The Salvation Army wonders whatever happened to the Accommodation Supplement review. What is up with the policy process in Wellington?
We were also promised a much-needed review of the Purpose and Principles of the Social Security Act. In February, the few groups consulted on this important issue went to a lot of trouble to give feedback. A deafening silence ensued. The great Wellington one-way sucking machine ticked the box of required consultation while NGOs and concerned individuals are left feeling their time given in good faith has been devalued.
It should not take more than 5 months to give feedback and a progress report on this vital issue. We are left with the impression that minds are made up and it is a fait accompli. The direction is set for the next decade and worryingly, may pave the way as the 2007 amendment to the Act did, for an incoming National government to do what they usually do well- to undermine welfare.
Worse still, given the enormity of the child poverty crisis , the lack of meaningful assistance for the coming recession and inflationary pressures for the worst-off families, the long overdue review of Working for Families has lost momentum if it ever had any.
Promised in 2018, delayed because of Covid, a half-baked attempt of a WFF review was made in 2020/21 behind closed doors and entirely without consultation. The results were the changes enacted 1st April 2022. There was no agreed proper principles behind these changes and they have created a raft of problems. The long-over-due inflation adjustment after five years was touted as a great boost to incomes of families with children but was no more than a catch up. Worse was the misguided attempt to make low income working families pay for these adjustments by leaving the household income threshold for abatement unchanged at the fixed $42,700. Worse still, all income above that threshold became subject to an increased clawback of 27% putting low income working families struggling to earn more in inflationary times in a vice-like poverty trap.
Come 2022, views were sought on the issues for the promised WFF review. There were just 50 written submissions made in May based on a flimsy consultative document. The promised summary is still nowhere to be seen. We have finally extracted some information by OIA on what has happened to this review.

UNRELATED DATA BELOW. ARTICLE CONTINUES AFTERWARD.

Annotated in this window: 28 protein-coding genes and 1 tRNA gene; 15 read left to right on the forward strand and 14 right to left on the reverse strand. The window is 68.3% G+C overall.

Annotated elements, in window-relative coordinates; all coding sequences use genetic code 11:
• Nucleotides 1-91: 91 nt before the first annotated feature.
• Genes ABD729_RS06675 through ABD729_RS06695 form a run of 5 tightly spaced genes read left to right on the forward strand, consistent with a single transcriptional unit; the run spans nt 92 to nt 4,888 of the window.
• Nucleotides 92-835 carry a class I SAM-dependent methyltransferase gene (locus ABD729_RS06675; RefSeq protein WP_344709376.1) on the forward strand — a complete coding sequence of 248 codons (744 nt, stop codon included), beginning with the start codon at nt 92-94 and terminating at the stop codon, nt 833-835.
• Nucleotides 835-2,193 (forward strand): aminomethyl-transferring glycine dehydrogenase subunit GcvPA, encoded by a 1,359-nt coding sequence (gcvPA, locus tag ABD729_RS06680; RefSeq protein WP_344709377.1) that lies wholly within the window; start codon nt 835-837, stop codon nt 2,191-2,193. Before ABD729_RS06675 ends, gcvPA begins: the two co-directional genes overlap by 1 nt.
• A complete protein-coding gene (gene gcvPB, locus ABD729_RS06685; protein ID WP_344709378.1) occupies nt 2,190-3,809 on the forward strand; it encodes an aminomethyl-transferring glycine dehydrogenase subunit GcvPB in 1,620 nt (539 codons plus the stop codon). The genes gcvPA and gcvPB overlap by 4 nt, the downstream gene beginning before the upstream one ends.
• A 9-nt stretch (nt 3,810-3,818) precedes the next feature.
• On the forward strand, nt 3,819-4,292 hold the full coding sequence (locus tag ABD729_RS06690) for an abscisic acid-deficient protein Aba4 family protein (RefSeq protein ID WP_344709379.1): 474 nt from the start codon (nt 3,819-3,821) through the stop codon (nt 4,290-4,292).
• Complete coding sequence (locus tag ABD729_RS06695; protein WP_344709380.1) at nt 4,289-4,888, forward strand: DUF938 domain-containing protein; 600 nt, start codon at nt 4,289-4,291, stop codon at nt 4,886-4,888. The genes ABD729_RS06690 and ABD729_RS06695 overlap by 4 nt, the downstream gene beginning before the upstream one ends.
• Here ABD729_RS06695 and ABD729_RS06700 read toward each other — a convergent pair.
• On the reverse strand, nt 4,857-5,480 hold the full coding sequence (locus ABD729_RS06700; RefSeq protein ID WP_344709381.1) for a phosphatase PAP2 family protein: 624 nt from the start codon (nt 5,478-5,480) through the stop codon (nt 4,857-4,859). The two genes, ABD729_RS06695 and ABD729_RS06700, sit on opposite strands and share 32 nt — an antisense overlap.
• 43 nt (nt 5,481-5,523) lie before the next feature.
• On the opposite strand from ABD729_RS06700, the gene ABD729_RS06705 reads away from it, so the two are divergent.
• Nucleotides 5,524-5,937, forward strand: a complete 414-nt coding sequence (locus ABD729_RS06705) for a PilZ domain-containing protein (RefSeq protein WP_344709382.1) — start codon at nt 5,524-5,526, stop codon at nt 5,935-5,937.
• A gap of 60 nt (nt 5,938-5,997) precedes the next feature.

“As outlined in the consultation document, written submissions and the online survey were open from 20 April – 31 May 2022. Targeted engagement with stakeholders was undertaken between 10 May and 14 June 2022. Final advice is due to Ministers later in 2023.”
Is 2023 a misprint? No hint of consultation on the advice to be given? No date for feedback to those who went to so much trouble to participate in the so-called consultation. Options for the Minister later in 2023 mean that no reforms are possible unless Labour wins the election. So much for the mandate for and promise of transformative change.
- Rename WFF and redefine goals to be about the needs of children, not paid work.
- Make WFF child-centric and decouple from all paid work requirements and the source of parental income. This entails extending the equivalent of the indexed In-Work Tax Credit to all low-income children, whether their parents are on-benefit or not and acknowledges the valuable unpaid work of parenting and volunteering.
- Index all WFF payments to wages annually (and to inflation when it exceeds wage growth) as is the case for NZ Super.
- Increase WFF thresholds from which WFF starts to reduce to restore the real value last set in 2018, and index annually. In 2022, it should be at least $50,000.
- Decrease the WFF abatement rate to 20% to lower the effective marginal tax rates on low income ‘working’ families and improve the returns from work.
- Increase the threshold for abatement of benefits to 10 hours at the minimum wage—would be $212 in 2022